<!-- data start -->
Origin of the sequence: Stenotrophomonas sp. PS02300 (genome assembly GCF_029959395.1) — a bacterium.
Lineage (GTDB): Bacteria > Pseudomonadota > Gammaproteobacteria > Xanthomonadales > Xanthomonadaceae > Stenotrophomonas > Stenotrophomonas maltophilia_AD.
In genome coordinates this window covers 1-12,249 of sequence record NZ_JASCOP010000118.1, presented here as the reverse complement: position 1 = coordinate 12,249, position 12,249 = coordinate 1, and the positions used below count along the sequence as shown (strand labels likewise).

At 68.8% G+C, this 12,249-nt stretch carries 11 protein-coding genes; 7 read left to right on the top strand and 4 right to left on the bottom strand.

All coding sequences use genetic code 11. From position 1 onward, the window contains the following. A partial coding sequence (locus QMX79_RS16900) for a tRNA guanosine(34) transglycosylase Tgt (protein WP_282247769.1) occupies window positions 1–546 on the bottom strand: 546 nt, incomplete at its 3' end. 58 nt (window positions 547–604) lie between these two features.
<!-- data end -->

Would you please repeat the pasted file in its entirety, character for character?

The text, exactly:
Origin of the sequence: Stenotrophomonas sp. PS02300 (genome assembly GCF_029959395.1) — a bacterium.
Lineage (GTDB): Bacteria > Pseudomonadota > Gammaproteobacteria > Xanthomonadales > Xanthomonadaceae > Stenotrophomonas > Stenotrophomonas maltophilia_AD.
In genome coordinates this window covers 1-12,249 of sequence record NZ_JASCOP010000118.1, presented here as the reverse complement: position 1 = coordinate 12,249, position 12,249 = coordinate 1, and the positions used below count along the sequence as shown (strand labels likewise).

At 68.8% G+C, this 12,249-nt stretch carries 11 protein-coding genes; 7 read left to right on the top strand and 4 right to left on the bottom strand.

All coding sequences use genetic code 11. From position 1 onward, the window contains the following. A partial coding sequence (locus QMX79_RS16900) for a tRNA guanosine(34) transglycosylase Tgt (protein WP_282247769.1) occupies window positions 1–546 on the bottom strand: 546 nt, incomplete at its 3' end. 58 nt (window positions 547–604) lie between these two features.